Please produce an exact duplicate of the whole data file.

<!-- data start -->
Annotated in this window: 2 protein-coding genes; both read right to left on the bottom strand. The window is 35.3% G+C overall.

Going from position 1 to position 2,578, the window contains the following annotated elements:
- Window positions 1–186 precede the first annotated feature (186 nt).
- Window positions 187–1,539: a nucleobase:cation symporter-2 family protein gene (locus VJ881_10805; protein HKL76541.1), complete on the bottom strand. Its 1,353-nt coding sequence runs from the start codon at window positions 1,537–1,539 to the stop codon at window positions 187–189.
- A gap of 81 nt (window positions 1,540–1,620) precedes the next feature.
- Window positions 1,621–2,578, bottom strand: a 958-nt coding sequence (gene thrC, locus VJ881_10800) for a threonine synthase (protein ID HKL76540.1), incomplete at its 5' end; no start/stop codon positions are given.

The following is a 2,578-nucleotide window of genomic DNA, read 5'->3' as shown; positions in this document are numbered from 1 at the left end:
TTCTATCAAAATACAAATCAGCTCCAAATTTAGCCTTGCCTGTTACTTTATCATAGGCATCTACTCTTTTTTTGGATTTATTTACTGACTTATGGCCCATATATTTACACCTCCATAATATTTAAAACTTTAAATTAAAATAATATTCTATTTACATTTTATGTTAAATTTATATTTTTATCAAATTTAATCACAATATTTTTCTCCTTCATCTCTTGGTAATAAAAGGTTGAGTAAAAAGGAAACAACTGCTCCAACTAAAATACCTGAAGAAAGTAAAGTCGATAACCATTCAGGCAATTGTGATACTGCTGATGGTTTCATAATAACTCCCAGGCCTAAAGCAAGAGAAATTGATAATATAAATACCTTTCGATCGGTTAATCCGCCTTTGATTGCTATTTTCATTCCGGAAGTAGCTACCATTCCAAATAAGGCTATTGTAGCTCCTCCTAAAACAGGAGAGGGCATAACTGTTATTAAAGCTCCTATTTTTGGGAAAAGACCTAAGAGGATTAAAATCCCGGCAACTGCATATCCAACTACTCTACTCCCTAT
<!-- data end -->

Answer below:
Annotated in this window: 2 protein-coding genes; both read right to left on the bottom strand. The window is 35.3% G+C overall.

Going from position 1 to position 2,578, the window contains the following annotated elements:
- Window positions 1–186 precede the first annotated feature (186 nt).
- Window positions 187–1,539: a nucleobase:cation symporter-2 family protein gene (locus VJ881_10805; protein HKL76541.1), complete on the bottom strand. Its 1,353-nt coding sequence runs from the start codon at window positions 1,537–1,539 to the stop codon at window positions 187–189.
- A gap of 81 nt (window positions 1,540–1,620) precedes the next feature.
- Window positions 1,621–2,578, bottom strand: a 958-nt coding sequence (gene thrC, locus VJ881_10800) for a threonine synthase (protein ID HKL76540.1), incomplete at its 5' end; no start/stop codon positions are given.

The following is a 2,578-nucleotide window of genomic DNA, read 5'->3' as shown; positions in this document are numbered from 1 at the left end:
TTCTATCAAAATACAAATCAGCTCCAAATTTAGCCTTGCCTGTTACTTTATCATAGGCATCTACTCTTTTTTTGGATTTATTTACTGACTTATGGCCCATATATTTACACCTCCATAATATTTAAAACTTTAAATTAAAATAATATTCTATTTACATTTTATGTTAAATTTATATTTTTATCAAATTTAATCACAATATTTTTCTCCTTCATCTCTTGGTAATAAAAGGTTGAGTAAAAAGGAAACAACTGCTCCAACTAAAATACCTGAAGAAAGTAAAGTCGATAACCATTCAGGCAATTGTGATACTGCTGATGGTTTCATAATAACTCCCAGGCCTAAAGCAAGAGAAATTGATAATATAAATACCTTTCGATCGGTTAATCCGCCTTTGATTGCTATTTTCATTCCGGAAGTAGCTACCATTCCAAATAAGGCTATTGTAGCTCCTCCTAAAACAGGAGAGGGCATAACTGTTATTAAAGCTCCTATTTTTGGGAAAAGACCTAAGAGGATTAAAATCCCGGCAACTGCATATCCAACTACTCTACTCCCTAT